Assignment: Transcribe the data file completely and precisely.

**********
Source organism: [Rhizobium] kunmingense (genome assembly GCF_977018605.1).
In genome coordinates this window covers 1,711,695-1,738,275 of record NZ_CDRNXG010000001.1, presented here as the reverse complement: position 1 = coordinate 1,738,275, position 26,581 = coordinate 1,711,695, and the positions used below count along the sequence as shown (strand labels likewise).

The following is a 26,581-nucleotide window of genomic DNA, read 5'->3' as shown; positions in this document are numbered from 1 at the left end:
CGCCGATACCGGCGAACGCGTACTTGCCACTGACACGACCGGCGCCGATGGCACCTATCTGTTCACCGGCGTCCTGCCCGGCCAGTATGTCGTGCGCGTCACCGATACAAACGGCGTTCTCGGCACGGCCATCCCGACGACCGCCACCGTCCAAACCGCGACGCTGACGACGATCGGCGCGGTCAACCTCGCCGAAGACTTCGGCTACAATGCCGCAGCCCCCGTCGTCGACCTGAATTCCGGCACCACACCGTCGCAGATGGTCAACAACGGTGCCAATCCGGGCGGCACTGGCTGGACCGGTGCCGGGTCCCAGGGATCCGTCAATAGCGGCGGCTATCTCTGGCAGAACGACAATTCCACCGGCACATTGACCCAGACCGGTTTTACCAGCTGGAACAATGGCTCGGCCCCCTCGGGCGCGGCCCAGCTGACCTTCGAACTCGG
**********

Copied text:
Source organism: [Rhizobium] kunmingense (genome assembly GCF_977018605.1).
In genome coordinates this window covers 1,711,695-1,738,275 of record NZ_CDRNXG010000001.1, presented here as the reverse complement: position 1 = coordinate 1,738,275, position 26,581 = coordinate 1,711,695, and the positions used below count along the sequence as shown (strand labels likewise).

The following is a 26,581-nucleotide window of genomic DNA, read 5'->3' as shown; positions in this document are numbered from 1 at the left end:
CGCCGATACCGGCGAACGCGTACTTGCCACTGACACGACCGGCGCCGATGGCACCTATCTGTTCACCGGCGTCCTGCCCGGCCAGTATGTCGTGCGCGTCACCGATACAAACGGCGTTCTCGGCACGGCCATCCCGACGACCGCCACCGTCCAAACCGCGACGCTGACGACGATCGGCGCGGTCAACCTCGCCGAAGACTTCGGCTACAATGCCGCAGCCCCCGTCGTCGACCTGAATTCCGGCACCACACCGTCGCAGATGGTCAACAACGGTGCCAATCCGGGCGGCACTGGCTGGACCGGTGCCGGGTCCCAGGGATCCGTCAATAGCGGCGGCTATCTCTGGCAGAACGACAATTCCACCGGCACATTGACCCAGACCGGTTTTACCAGCTGGAACAATGGCTCGGCCCCCTCGGGCGCGGCCCAGCTGACCTTCGAACTCGG